Rockwell’s art is fun and often comical. It’s full of childhood mischief and American icons. It makes us smile and leaves us longing for the “good ol’ days.” So, I was surprised when I started reading biographies about Norman Rockwell himself and discovered he was a rather insecure guy with a bad case of perfectionism. Rockwell worked hard to become an artist and pushed himself to achieve his goals, such as seeing his art on the cover of the Saturday Evening Post. Yet, he never quite felt like he’d “arrived.” He seemed to constantly need to prove himself and he struggled trying to be what others wanted him to be. I enjoy Rockwell’s art, but now, I’m also a little saddened by it as I remember how unhappy he seemed.
When I stopped to really think about Rockwell’s art and correlate it with the historical events of Rockwell’s time, I realize that it was portraying life as something a little sweeter than reality. It’s incredibly tempting to remember Rockwell’s America and wish it could be that way again. However, America was never really like that. The World Wars were ugly and that America struggled then, just as it does now. Perhaps it’s because of Rockwell’s idealist portrayal of America that we love him and his paintings so much. It certainly is nice to escape from reality every once in a while.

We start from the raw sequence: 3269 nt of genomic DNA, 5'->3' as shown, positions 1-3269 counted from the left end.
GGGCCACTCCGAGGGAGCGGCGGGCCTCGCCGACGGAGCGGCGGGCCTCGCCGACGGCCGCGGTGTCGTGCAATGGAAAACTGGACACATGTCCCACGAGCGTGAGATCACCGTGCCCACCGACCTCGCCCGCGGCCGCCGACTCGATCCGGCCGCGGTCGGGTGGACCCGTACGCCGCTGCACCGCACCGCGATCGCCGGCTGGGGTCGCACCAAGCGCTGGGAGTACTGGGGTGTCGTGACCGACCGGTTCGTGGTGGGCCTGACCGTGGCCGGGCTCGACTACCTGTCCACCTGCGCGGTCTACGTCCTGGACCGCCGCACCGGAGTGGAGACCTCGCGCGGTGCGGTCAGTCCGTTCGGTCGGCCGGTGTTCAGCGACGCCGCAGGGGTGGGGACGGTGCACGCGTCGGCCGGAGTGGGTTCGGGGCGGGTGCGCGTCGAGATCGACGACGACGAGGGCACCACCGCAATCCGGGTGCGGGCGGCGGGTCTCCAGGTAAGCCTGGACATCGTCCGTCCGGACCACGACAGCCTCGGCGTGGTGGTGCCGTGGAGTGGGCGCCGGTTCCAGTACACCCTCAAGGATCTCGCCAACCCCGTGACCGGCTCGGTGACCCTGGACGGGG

Later in his career, Rockwell, started including some heavier subject matter with underlying political messages. His 1943 Four Freedoms series was his first major political statement. However, he waited until almost 70 years old to paint about truly controversial subjects, such as desegregation, as seen in his painting The Problem We All Live With (1964). In this painting, he made known his support for the desegregation in schools by depicting the famous 1960 scene of the US Marshals escorting little Ruby Bridges to an all white school. While some people appreciated the painting, others sent Rockwell and the magazine publisher death threats!
Our Rockwell Art Project
I know that in our short 30 min time block I can’t expect students to think up a clever story, figure out how to illustrate it, and actually draw it so I’m asking them to re-create Rockwell’s painting, Gramps At the Plate, or draw a scene from a favorite book.
Recreating great works of art is a very common way for artists to study art. Many aspiring artists have sat in museums and tried their best to replicate famous works of art. Rockwell himself got started drawing by drawing scenes from books as his dad read to him as a child.
Rockwell painted almost all his art, spending many hours on each piece. However, we only have a short 30 minute time block to complete our art project. I know for myself, when I’m creating quickly, I find paint very frustrating. So, in an effort to set the students up for success, I decided to encourage them to focus on drawing instead of painting. If you have a group of students who are very inexperienced and would be likely to get frustrated drawing a human form, you could let them paint a line drawing of Gramps at the Plate (included in my lesson plan) instead.
If you’d like to purchase this lesson plan, you can find it here or in our Amazing American Artist Lesson Plan Package.